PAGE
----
will go up tomorrow. There is only one today and one tomorrow. Going from today to
tomorrow is not at all like rolling a die. We can only imagine all possibilities of going
from today to a tomorrow (whatever that means). We can't actually get an
approximation.
A second disadvantage of the empirical perspective is that it leaves open the question
of how large n has to be before we get a good approximation. The example linked
above shows that, as n increases, we may have some wobbling away from the true
value, followed by some wobbling back toward it, so it's not even a steady process.
The empirical view of probability is the one that is used in most statistical inference
procedures. These are called frequentist statistics. The frequentist view is what gives
credibility to standard estimates based on sampling. For example, if we choose a large
enough random sample from a population (for example, if we randomly choose a
sample of 1000 students from the population of all 50,000 students enrolled in the
university), then the average of some measurement (for example, college expenses) for
the sample is a reasonable estimate of the average for the population.
3. Subjective
Subjective probability is an individual person's measure of belief that an event will
occur. With this view of probability, it makes perfectly good sense intuitively to talk
about the probability that the Dow Jones average will go up tomorrow. You can quite
rationally take your subjective view to agree with the classical or empirical views when
they apply, so the subjective perspective can be taken as an expansion of these other
views.
However, subjective probability also has its downsides. First, since it is subjective, one
person's probability (e.g., that the Dow Jones will go up tomorrow) may differ from
another's. This is disturbing to many people. Sill, it models the reality that often people
do differ in their judgments of probability.
The second downside is that subjective probabilities must obey certain "coherence"
(consistency) conditions in order to be workable. For example, if you believe that the
probability that the Dow Jones will go up tomorrow is 60%, then to be consistent you

cannot believe that the probability that the Dow Jones will do down tomorrow is also
60%. It is easy to fall into subjective probabilities that are not coherent.
The subjective perspective of probability fits well with Bayesian statistics, which are an
alternative to the more common frequentist statistical methods. (This website will
mainly focus on frequentist statistics.)
4. Axiomatic
This is a unifying perspective. The coherence conditions needed for subjective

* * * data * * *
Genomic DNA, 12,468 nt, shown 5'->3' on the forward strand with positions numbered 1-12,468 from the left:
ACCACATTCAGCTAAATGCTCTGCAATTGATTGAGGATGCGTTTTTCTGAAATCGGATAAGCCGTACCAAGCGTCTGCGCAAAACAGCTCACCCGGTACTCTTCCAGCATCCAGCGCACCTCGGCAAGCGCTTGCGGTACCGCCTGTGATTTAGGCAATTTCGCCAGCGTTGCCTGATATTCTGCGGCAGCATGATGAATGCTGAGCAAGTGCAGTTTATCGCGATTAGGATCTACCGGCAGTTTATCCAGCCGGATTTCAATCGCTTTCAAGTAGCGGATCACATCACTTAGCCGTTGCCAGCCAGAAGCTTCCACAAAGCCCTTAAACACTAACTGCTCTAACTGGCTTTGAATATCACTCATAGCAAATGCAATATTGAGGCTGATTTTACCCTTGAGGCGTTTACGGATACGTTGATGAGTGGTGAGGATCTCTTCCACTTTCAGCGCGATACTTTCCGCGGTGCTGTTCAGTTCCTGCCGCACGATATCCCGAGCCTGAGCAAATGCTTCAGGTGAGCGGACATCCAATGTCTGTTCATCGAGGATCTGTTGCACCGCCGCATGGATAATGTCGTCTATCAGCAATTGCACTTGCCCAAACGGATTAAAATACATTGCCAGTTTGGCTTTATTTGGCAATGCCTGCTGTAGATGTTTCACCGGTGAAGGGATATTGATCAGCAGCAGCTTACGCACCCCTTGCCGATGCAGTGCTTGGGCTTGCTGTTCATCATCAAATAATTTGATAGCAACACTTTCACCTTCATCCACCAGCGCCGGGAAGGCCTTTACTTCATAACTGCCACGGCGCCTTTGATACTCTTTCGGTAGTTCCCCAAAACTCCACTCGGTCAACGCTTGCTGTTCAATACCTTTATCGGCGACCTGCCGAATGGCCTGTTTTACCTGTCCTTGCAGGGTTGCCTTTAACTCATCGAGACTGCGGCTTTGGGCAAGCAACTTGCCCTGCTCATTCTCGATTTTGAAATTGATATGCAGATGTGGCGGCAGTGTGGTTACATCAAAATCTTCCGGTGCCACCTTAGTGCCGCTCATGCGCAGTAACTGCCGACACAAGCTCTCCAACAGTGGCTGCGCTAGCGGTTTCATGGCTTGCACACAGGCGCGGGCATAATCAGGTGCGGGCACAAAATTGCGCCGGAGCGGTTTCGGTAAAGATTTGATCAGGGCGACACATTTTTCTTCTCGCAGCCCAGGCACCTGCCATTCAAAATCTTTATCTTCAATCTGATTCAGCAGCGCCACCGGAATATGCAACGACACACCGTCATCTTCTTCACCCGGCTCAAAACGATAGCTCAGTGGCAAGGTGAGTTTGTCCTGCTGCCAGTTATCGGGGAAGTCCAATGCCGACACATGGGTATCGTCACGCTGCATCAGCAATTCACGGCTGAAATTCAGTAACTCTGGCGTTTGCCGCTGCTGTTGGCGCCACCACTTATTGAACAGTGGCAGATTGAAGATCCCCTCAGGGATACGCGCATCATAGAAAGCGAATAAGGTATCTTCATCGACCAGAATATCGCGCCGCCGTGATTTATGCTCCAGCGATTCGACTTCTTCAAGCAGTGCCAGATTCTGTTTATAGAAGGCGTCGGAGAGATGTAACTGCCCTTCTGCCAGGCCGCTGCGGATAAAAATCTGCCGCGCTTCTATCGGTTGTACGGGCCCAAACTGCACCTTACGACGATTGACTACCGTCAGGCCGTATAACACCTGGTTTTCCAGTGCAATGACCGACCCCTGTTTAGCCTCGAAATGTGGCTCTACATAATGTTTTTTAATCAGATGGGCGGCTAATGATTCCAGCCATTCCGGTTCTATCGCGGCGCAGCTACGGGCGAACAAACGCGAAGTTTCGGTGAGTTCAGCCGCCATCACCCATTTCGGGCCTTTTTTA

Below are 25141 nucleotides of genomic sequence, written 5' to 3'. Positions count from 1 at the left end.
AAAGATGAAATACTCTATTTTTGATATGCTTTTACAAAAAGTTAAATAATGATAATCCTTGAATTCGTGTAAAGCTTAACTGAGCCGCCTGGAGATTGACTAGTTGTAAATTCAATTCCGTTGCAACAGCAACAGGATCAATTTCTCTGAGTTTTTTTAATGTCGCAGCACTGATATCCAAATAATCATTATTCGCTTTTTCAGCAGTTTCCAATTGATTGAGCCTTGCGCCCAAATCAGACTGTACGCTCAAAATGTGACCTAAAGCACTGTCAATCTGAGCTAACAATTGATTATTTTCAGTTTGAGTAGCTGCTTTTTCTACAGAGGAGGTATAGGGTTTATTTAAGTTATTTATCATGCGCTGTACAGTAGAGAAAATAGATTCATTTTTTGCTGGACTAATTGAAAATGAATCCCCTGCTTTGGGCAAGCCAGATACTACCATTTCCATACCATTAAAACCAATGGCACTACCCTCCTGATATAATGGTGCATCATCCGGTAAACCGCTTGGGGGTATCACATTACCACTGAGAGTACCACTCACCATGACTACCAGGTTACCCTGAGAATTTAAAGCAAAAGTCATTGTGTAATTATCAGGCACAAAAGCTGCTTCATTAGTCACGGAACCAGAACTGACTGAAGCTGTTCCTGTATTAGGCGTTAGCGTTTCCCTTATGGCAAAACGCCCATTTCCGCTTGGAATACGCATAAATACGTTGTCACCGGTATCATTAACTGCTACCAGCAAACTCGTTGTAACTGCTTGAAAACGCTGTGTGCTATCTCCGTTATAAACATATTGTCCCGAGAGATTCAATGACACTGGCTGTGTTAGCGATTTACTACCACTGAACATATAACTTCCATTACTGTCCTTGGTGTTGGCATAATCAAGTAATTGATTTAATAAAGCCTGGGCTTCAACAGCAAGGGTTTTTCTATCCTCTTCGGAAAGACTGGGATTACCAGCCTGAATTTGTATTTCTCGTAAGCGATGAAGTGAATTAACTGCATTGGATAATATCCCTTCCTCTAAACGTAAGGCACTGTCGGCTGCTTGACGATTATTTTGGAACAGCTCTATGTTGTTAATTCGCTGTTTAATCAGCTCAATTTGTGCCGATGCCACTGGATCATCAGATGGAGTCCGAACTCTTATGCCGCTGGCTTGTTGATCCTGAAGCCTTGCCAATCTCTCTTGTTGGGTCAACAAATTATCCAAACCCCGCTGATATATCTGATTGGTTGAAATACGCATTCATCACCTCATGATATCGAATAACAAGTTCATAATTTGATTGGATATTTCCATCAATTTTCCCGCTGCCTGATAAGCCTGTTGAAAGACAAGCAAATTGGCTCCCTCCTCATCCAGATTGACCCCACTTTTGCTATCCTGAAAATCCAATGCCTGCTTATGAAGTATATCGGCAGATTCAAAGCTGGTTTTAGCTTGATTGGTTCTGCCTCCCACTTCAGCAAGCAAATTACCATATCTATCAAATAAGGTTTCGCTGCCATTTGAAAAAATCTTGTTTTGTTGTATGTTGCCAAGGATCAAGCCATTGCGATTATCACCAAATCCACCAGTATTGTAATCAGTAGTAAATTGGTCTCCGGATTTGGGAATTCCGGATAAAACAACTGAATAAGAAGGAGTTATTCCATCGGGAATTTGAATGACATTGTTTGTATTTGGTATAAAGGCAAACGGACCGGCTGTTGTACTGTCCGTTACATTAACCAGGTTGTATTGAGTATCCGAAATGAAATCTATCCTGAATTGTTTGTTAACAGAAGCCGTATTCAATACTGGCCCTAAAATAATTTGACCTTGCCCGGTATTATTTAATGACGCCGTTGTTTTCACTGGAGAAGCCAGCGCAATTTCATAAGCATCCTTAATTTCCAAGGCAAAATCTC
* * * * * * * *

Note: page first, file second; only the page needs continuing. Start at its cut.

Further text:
probability can be proved to hold for the classical and empirical definitions. The
axiomatic perspective codifies these coherence conditions, so can be used with any of
the above three perspectives.
The axiomatic perspective says that probability is any function (we'll call it P) from
events to numbers satisfying the three conditions (axioms) below. (Just what
constitutes events will depend on the situation where probability is being used.)
The three axioms of probability:

I. 0 P(E) 1 for every allowable event E. (In other words, 0 is the smallest

allowable probability and 1 is the largest allowable probability).


II. The certain event has probability 1. (The certain event is the event "some
outcome occurs." For example, in rolling a die, the certain event is "One of 1, 2,
3, 4, 5, 6 comes up." In considering the stock market, the certain event is "The
Dow Jones either goes up or goes down or stays the same.")
III. The probability of the union of mutually exclusive events is the sum of the
probabilities of the individual events. (Two events are called mutually exclusive if
they cannot both occur simultaneously. For example, the events "the die comes
up 1" and "the die comes up 4" are mutually exclusive, assuming we are talking
about the same toss of the same die. The union of events is the event that at least
one of the events occurs. For example, if E is the event "a 1 comes up on the die"
and F is the event "an even number comes up on the die," then the union of E and
F is the event "the number that comes up on the die is either 1 or even."

If we have a fair die, the axioms of probability require that each number comes up with
probability 1/6: Since the die is fair, each number comes up with the same probability.
Since the outcomes "1 comes up," "2 comes up," ..."6 come up" are mutually exclusive
and their union is the certain event, Axiom III says that
P(1 comes up) + P( 2 comes up) + ... + P(6 comes up) = P(the certain event),
which is 1 (by Axiom 2). Since all six probabilities on the left are equal, that common
probability must be 1/6.